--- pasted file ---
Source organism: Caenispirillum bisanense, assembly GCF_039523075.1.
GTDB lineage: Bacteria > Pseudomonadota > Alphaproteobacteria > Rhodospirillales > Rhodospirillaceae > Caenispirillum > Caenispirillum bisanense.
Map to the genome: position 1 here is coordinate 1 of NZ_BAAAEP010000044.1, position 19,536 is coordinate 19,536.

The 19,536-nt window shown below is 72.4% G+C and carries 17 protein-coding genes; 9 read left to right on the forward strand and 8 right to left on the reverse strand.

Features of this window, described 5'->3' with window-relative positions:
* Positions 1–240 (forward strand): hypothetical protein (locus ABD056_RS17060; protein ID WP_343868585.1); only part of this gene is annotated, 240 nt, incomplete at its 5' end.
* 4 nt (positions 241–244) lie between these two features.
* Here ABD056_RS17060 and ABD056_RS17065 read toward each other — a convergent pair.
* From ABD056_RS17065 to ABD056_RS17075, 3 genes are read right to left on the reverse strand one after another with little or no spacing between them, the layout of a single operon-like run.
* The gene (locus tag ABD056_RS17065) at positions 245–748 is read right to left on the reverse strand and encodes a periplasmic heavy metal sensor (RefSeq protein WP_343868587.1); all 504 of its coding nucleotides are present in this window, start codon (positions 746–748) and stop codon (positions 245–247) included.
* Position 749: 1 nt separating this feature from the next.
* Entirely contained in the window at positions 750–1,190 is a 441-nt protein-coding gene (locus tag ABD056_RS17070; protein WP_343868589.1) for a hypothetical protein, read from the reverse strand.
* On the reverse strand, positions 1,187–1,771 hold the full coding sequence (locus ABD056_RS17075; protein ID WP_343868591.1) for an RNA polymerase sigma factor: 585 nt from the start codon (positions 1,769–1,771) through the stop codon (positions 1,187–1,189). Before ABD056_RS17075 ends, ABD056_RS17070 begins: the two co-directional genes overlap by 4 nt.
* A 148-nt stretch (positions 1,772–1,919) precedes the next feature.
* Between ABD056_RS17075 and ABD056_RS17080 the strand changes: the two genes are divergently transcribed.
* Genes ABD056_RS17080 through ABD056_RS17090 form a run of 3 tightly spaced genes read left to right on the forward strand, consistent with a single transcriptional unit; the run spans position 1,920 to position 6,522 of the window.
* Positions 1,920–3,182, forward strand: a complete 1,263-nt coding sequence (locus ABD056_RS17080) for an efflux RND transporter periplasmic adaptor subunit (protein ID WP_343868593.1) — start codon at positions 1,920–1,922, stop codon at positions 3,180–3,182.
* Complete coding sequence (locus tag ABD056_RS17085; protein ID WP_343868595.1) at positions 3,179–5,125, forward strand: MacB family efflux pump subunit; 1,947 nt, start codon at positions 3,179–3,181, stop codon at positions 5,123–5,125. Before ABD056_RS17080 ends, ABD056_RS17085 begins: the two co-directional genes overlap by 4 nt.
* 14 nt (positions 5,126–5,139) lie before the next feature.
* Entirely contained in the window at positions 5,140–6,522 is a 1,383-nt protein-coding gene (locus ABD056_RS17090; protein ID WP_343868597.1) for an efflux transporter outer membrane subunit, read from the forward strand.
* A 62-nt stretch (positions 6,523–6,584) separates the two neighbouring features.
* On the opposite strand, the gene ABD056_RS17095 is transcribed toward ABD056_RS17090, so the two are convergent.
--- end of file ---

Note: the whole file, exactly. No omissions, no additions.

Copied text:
Source organism: Caenispirillum bisanense, assembly GCF_039523075.1.
GTDB lineage: Bacteria > Pseudomonadota > Alphaproteobacteria > Rhodospirillales > Rhodospirillaceae > Caenispirillum > Caenispirillum bisanense.
Map to the genome: position 1 here is coordinate 1 of NZ_BAAAEP010000044.1, position 19,536 is coordinate 19,536.

The 19,536-nt window shown below is 72.4% G+C and carries 17 protein-coding genes; 9 read left to right on the forward strand and 8 right to left on the reverse strand.

Features of this window, described 5'->3' with window-relative positions:
* Positions 1–240 (forward strand): hypothetical protein (locus ABD056_RS17060; protein ID WP_343868585.1); only part of this gene is annotated, 240 nt, incomplete at its 5' end.
* 4 nt (positions 241–244) lie between these two features.
* Here ABD056_RS17060 and ABD056_RS17065 read toward each other — a convergent pair.
* From ABD056_RS17065 to ABD056_RS17075, 3 genes are read right to left on the reverse strand one after another with little or no spacing between them, the layout of a single operon-like run.
* The gene (locus tag ABD056_RS17065) at positions 245–748 is read right to left on the reverse strand and encodes a periplasmic heavy metal sensor (RefSeq protein WP_343868587.1); all 504 of its coding nucleotides are present in this window, start codon (positions 746–748) and stop codon (positions 245–247) included.
* Position 749: 1 nt separating this feature from the next.
* Entirely contained in the window at positions 750–1,190 is a 441-nt protein-coding gene (locus tag ABD056_RS17070; protein WP_343868589.1) for a hypothetical protein, read from the reverse strand.
* On the reverse strand, positions 1,187–1,771 hold the full coding sequence (locus ABD056_RS17075; protein ID WP_343868591.1) for an RNA polymerase sigma factor: 585 nt from the start codon (positions 1,769–1,771) through the stop codon (positions 1,187–1,189). Before ABD056_RS17075 ends, ABD056_RS17070 begins: the two co-directional genes overlap by 4 nt.
* A 148-nt stretch (positions 1,772–1,919) precedes the next feature.
* Between ABD056_RS17075 and ABD056_RS17080 the strand changes: the two genes are divergently transcribed.
* Genes ABD056_RS17080 through ABD056_RS17090 form a run of 3 tightly spaced genes read left to right on the forward strand, consistent with a single transcriptional unit; the run spans position 1,920 to position 6,522 of the window.
* Positions 1,920–3,182, forward strand: a complete 1,263-nt coding sequence (locus ABD056_RS17080) for an efflux RND transporter periplasmic adaptor subunit (protein ID WP_343868593.1) — start codon at positions 1,920–1,922, stop codon at positions 3,180–3,182.
* Complete coding sequence (locus tag ABD056_RS17085; protein ID WP_343868595.1) at positions 3,179–5,125, forward strand: MacB family efflux pump subunit; 1,947 nt, start codon at positions 3,179–3,181, stop codon at positions 5,123–5,125. Before ABD056_RS17080 ends, ABD056_RS17085 begins: the two co-directional genes overlap by 4 nt.
* 14 nt (positions 5,126–5,139) lie before the next feature.
* Entirely contained in the window at positions 5,140–6,522 is a 1,383-nt protein-coding gene (locus ABD056_RS17090; protein ID WP_343868597.1) for an efflux transporter outer membrane subunit, read from the forward strand.
* A 62-nt stretch (positions 6,523–6,584) separates the two neighbouring features.
* On the opposite strand, the gene ABD056_RS17095 is transcribed toward ABD056_RS17090, so the two are convergent.